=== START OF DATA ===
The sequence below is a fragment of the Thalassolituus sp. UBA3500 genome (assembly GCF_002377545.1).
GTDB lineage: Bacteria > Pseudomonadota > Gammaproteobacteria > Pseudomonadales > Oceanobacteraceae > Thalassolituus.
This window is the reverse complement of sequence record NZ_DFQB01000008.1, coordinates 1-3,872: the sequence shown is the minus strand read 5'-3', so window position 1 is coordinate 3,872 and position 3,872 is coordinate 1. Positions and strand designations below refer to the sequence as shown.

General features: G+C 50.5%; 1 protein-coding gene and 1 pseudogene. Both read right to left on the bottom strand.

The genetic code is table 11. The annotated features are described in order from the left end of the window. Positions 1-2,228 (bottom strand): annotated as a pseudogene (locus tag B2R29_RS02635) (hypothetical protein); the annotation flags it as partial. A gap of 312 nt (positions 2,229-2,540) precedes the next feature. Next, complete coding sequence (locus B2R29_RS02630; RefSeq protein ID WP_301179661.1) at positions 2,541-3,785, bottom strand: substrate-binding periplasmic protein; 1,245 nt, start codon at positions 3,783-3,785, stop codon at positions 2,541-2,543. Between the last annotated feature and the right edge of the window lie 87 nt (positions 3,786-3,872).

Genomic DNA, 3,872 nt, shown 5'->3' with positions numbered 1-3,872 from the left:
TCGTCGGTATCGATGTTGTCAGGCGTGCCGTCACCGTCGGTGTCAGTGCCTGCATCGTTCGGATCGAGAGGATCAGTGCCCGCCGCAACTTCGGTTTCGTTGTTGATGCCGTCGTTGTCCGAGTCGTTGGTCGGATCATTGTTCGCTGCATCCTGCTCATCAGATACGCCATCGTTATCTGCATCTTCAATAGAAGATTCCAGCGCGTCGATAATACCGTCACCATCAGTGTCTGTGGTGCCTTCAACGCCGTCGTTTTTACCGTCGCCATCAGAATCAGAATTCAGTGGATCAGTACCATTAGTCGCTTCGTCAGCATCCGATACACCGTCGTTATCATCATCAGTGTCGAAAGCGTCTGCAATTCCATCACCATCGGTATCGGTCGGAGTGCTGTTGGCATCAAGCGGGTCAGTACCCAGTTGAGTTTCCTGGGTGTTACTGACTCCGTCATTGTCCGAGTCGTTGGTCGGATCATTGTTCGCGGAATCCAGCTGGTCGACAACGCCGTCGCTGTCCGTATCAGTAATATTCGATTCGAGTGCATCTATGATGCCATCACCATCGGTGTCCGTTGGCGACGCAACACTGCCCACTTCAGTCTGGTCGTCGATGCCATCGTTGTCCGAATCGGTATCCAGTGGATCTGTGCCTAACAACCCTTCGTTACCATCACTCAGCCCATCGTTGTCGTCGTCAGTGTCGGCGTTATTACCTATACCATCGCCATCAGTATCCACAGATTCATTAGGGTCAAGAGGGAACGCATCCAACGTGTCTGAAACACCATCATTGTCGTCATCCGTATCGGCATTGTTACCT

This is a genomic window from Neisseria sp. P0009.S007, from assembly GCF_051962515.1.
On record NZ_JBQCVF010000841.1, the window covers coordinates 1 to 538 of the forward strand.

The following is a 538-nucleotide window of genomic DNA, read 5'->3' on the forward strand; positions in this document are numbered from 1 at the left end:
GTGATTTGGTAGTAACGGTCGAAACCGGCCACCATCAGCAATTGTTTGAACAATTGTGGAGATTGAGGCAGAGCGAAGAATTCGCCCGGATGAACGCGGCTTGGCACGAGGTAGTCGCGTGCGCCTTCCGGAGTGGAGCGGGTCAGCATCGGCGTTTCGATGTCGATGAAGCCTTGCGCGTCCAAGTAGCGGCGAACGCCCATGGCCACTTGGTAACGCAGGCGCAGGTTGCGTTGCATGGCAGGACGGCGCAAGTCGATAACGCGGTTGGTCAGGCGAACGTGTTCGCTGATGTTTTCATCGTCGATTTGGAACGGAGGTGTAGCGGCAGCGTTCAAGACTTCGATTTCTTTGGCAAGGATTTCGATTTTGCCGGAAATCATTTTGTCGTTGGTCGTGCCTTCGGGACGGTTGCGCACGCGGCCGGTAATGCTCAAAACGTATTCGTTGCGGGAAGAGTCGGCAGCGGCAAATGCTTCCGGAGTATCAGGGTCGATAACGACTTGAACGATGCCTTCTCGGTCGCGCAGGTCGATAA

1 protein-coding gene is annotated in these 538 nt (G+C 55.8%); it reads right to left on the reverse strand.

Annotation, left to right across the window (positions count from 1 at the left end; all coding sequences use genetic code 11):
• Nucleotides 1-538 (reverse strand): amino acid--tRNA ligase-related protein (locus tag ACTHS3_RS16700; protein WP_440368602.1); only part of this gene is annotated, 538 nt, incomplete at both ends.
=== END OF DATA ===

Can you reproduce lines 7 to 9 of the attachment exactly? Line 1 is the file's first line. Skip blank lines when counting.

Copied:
TCGTCGGTATCGATGTTGTCAGGCGTGCCGTCACCGTCGGTGTCAGTGCCTGCATCGTTCGGATCGAGAGGATCAGTGCCCGCCGCAACTTCGGTTTCGTTGTTGATGCCGTCGTTGTCCGAGTCGTTGGTCGGATCATTGTTCGCTGCATCCTGCTCATCAGATACGCCATCGTTATCTGCATCTTCAATAGAAGATTCCAGCGCGTCGATAATACCGTCACCATCAGTGTCTGTGGTGCCTTCAACGCCGTCGTTTTTACCGTCGCCATCAGAATCAGAATTCAGTGGATCAGTACCATTAGTCGCTTCGTCAGCATCCGATACACCGTCGTTATCATCATCAGTGTCGAAAGCGTCTGCAATTCCATCACCATCGGTATCGGTCGGAGTGCTGTTGGCATCAAGCGGGTCAGTACCCAGTTGAGTTTCCTGGGTGTTACTGACTCCGTCATTGTCCGAGTCGTTGGTCGGATCATTGTTCGCGGAATCCAGCTGGTCGACAACGCCGTCGCTGTCCGTATCAGTAATATTCGATTCGAGTGCATCTATGATGCCATCACCATCGGTGTCCGTTGGCGACGCAACACTGCCCACTTCAGTCTGGTCGTCGATGCCATCGTTGTCCGAATCGGTATCCAGTGGATCTGTGCCTAACAACCCTTCGTTACCATCACTCAGCCCATCGTTGTCGTCGTCAGTGTCGGCGTTATTACCTATACCATCGCCATCAGTATCCACAGATTCATTAGGGTCAAGAGGGAACGCATCCAACGTGTCTGAAACACCATCATTGTCGTCATCCGTATCGGCATTGTTACCT

This is a genomic window from Neisseria sp. P0009.S007, from assembly GCF_051962515.1.
On record NZ_JBQCVF010000841.1, the window covers coordinates 1 to 538 of the forward strand.